2. Once the meat is cooked, add all other ingredients and mix well. If you like a more watery chili, add about half a cup of water. Simmer on medium/medium-low heat for 30-40 minutes. Stir frequently so that nothing gets stuck to the pan.

3. Serve with shredded cheese and sour cream on top!
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Mom's Quick Chili
 
Prep time
Cook time
Total time
 
Author:
Recipe type: Dinner
Cuisine: American
Serves: 6
Ingredients
  • 1 lb ground turkey or other meat
  • 2 cans Rotel original
  • 2 cans pinto beans, undrained
  • 3 fresh tomatoes, diced
  • 1 onion, diced
  • 1 tbsp garlic powder or more, to taste
  • 1 tsp onion powder
  • ¼ tsp each chili powder, cumin, and paprika
  • Optional toppings: cheddar cheese, saltines, sour cream, green onions
Directions
  1. In a large pot, cook the ground meat and diced onions over medium heat until the meat is no longer pink, about 5-7 minutes (if you are using turkey, you may want to add about a tsp of oil so that the turkey doesn't stick. You don't need to do this for beef). Make sure to mix it around frequently so that the meat doesn't get stuck to the pan.
  2. Once the meat is cooked, add all other ingredients and mix well. If you like a more watery chili, add about half a cup of water. Simmer on medium/medium-low heat for 30-40 minutes. Stir frequently so that nothing gets stuck to the pan.
  3. Serve with shredded cheese and sour cream on top!

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I am pretty darn proud of myself for actually following this Cooking Cure thing!  It is now Day 10, whose assignment is to shop for and cook your chosen recipe from your list, and I have officially completed every challenge of this Cure so far!  I’m gonna go ahead and unofficially add this to the list of things to celebrate at my super duper fancy birthday dinner tonight (P.S. doesn’t that place look amazing??  I’m probably gonna be That Girl and take pictures of all of my meals tonight, you know, for posterity. And for you guys!)!

Anywho, it’s very convenient for me that the cooking assignments are always on Fridays because I’m always off on Fridays, so that means that I get to choose something from my list that I can leisurely enjoy making.  For the lunch challenge, I choose to make the Carrot Coconut Soup.

And, you guys, this soup has to be one of the best smells that has ever graced my kitchen. And I’ve cooked a lot of delicious smelling things (this, for example).  I’ve never been to Thailand, but I imagine this is what it must smell like everywhere, which totally makes sense.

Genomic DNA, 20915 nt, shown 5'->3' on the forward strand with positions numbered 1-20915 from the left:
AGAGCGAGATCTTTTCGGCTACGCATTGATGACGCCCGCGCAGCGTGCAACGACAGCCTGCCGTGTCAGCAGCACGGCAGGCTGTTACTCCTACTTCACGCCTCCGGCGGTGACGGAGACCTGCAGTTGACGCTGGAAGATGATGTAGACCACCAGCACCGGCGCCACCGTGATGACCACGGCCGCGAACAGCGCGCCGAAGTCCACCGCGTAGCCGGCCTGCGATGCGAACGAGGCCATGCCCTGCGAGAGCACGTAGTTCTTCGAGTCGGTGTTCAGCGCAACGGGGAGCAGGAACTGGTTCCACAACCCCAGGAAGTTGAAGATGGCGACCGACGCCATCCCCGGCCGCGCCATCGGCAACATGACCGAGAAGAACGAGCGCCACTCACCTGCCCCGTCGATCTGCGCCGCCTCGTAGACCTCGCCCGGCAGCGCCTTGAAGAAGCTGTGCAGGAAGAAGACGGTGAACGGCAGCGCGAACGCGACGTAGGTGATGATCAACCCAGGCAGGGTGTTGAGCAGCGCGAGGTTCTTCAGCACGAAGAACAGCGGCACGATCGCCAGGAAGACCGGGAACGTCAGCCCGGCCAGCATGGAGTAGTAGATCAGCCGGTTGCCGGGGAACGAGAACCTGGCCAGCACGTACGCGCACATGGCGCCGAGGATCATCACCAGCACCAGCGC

All you need for this recipe is butter, carrots, coconut milk, chicken broth (or vegetable if you want to make this vegan, in which case you should sub the butter for coconut oil), an onion, and Sriracha sauce (the original recipe called for sambal oelek, which I discovered is made by the same rooster company as Sriracha and supposed to be more simplified, buuuut I’m cheap so I used what I had).  That’s it!  In fact, I didn’t even bother peeling my carrots, since I’ve read a few times that most of the nutrition is in the peel, and I figured it was all gonna be blended anyway.  I did, however, scrub the hell out of them with my vegetable scrubber.

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The steps are even easier!  First, you chop up your carrots and dice your onion.  They don’t have to look pretty because they’re all gonna get blended, but you’ll want to chop everything fairly small so it cooks quickly.  Melt your butter in a medium saucepan over medium high heat, and throw the veggies in there with some salt and pepper.

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Then, once the carrots are soft enough to be pierced fairly easily with a fork, add in the coconut milk, the chicken broth, and 1 tbsp of Sriracha sauce.  Yummy. Bring to a boil and then reduce the heat a little bit, and let it simmer for about 30-40 minutes, or until the veggies are reeeeally soft.

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Remove the soup from the heat (and don’t forget to turn it off!).  If you are using a regular blender, then you’ll want to let the soup cool for a good bit before pouring it in to blend it.  I’m terrible at pouring things, so I used my fancy schmancy immersion blender to blend it right in the pan until there were no more chunks!